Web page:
"An exploration of the close relationships between Americans and their cats, during a significant period for photography and modern understandings of animals as pets."—Cat Fancy
"While on the surface, this book may appear to be just a discussion of cat photos, it really is telling the human story. The Photographed Cat is a well-crafted book that will appeal to a variety of audiences."—Contemporary Sociology
"One comes away from The Photographed Cat with an understanding of the evolution of human-animal relationships and the realization that Americans have long loved and pampered their pets, regarding them as intimate friends and cherished family members. The text of the book is well-written and insightful and avoids sentimentality. The photographs are even more spot-on and stunning. Those interested in animal sociology, the American family, or early twentieth-century photography will appreciate this book—as, of course, will cat lovers."—Journal of American Culture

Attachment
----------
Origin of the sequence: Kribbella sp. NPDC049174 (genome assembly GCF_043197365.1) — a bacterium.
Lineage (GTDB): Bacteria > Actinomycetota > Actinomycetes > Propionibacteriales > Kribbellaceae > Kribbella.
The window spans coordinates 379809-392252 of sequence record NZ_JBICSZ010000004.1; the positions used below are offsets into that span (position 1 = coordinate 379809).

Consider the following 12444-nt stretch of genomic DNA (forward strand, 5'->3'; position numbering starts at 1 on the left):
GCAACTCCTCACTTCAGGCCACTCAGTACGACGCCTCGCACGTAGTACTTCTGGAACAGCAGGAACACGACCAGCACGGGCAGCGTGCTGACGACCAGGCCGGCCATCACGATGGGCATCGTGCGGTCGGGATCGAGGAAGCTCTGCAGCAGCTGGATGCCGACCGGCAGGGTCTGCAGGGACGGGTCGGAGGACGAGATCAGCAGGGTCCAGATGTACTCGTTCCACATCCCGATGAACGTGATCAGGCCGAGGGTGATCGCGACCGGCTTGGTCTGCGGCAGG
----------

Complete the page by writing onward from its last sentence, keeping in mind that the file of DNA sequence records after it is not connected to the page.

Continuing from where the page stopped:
With more than 130 illustrations, The Photographed Cat: Picturing Close Human-Feline Ties, 1900–1940 is both an archive and an analytical exploration of the close relationships between Americans and their cats during a period that is significant for photography and for modern understandings of animals as pets. This volume examines the cultural implications of feline companions while also celebrating the intimacy and joys of pets and family photographs. In seven thematic sections, Arluke and Rolfe engage with the collection of antique images as representations of real relationships and of ideal relationships, noting the cultural trends and tropes that occur throughout this increasingly popular practice. Whether as surrogate children, mascots, or companions to women, cats are part of modern American life and visual culture.
Entertaining, smart, and filled with a collector’s trove of wonderful images, The Photographed Cat pays homage to the surprising range of relationships we have with cats and offers thoughtful consideration of the ways in which we represent them.
Arnold Arluke is professor of sociology and anthropology at Northeastern University. He is the author of numerous books on animal-human interactions including Beauty and the Beast: Human-Animal Relations Revealed in Real Photo Postcards, 1905–1935, coauthored with Robert Bogdan.
Lauren Rolfe is a collector of early twentieth-century animal photographs.
8.5 x 11, 168 pages, 131 black and white illustrations